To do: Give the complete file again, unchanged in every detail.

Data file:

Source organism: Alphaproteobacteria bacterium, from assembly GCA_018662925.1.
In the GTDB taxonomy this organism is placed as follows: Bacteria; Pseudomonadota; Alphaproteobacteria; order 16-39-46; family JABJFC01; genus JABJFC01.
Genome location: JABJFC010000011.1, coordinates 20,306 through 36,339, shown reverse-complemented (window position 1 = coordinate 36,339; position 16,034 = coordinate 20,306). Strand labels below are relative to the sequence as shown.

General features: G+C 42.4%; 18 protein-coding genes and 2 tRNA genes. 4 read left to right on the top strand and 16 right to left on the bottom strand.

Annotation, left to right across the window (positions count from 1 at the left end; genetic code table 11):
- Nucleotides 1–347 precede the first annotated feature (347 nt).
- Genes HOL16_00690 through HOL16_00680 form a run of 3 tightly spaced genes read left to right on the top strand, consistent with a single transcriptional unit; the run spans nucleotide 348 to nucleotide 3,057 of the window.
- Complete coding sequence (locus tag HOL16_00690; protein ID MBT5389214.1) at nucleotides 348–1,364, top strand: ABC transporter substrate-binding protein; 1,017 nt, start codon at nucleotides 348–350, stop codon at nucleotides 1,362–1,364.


Source organism: Alphaproteobacteria bacterium, from assembly GCA_018662925.1.
In the GTDB taxonomy this organism is placed as follows: Bacteria; Pseudomonadota; Alphaproteobacteria; order 16-39-46; family JABJFC01; genus JABJFC01.
Genome location: JABJFC010000011.1, coordinates 20,306 through 36,339, shown reverse-complemented (window position 1 = coordinate 36,339; position 16,034 = coordinate 20,306). Strand labels below are relative to the sequence as shown.

General features: G+C 42.4%; 18 protein-coding genes and 2 tRNA genes. 4 read left to right on the top strand and 16 right to left on the bottom strand.

Annotation, left to right across the window (positions count from 1 at the left end; genetic code table 11):
- Nucleotides 1–347 precede the first annotated feature (347 nt).
- Genes HOL16_00690 through HOL16_00680 form a run of 3 tightly spaced genes read left to right on the top strand, consistent with a single transcriptional unit; the run spans nucleotide 348 to nucleotide 3,057 of the window.
- Complete coding sequence (locus tag HOL16_00690; protein ID MBT5389214.1) at nucleotides 348–1,364, top strand: ABC transporter substrate-binding protein; 1,017 nt, start codon at nucleotides 348–350, stop codon at nucleotides 1,362–1,364.